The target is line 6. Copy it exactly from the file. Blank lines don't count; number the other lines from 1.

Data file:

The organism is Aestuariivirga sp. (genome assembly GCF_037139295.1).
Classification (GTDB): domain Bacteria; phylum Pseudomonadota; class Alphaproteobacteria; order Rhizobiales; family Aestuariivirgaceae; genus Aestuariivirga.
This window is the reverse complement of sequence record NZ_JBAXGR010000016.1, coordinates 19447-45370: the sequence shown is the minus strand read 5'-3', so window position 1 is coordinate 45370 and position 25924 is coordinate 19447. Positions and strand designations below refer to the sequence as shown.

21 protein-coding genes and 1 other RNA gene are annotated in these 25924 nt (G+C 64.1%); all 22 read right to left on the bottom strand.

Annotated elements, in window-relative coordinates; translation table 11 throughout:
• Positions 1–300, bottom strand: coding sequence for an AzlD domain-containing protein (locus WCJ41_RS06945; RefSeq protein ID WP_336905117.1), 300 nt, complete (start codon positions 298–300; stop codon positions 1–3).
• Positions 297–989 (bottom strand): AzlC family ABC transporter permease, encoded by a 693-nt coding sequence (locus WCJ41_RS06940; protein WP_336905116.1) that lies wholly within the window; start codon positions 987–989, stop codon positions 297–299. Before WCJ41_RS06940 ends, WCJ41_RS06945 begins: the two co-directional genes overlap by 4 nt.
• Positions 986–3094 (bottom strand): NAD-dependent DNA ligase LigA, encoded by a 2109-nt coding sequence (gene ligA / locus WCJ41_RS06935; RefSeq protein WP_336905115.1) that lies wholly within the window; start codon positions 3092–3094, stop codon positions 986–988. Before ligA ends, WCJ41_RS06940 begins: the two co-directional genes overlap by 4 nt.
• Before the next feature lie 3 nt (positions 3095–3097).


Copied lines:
• Positions 1–300, bottom strand: coding sequence for an AzlD domain-containing protein (locus WCJ41_RS06945; RefSeq protein ID WP_336905117.1), 300 nt, complete (start codon positions 298–300; stop codon positions 1–3).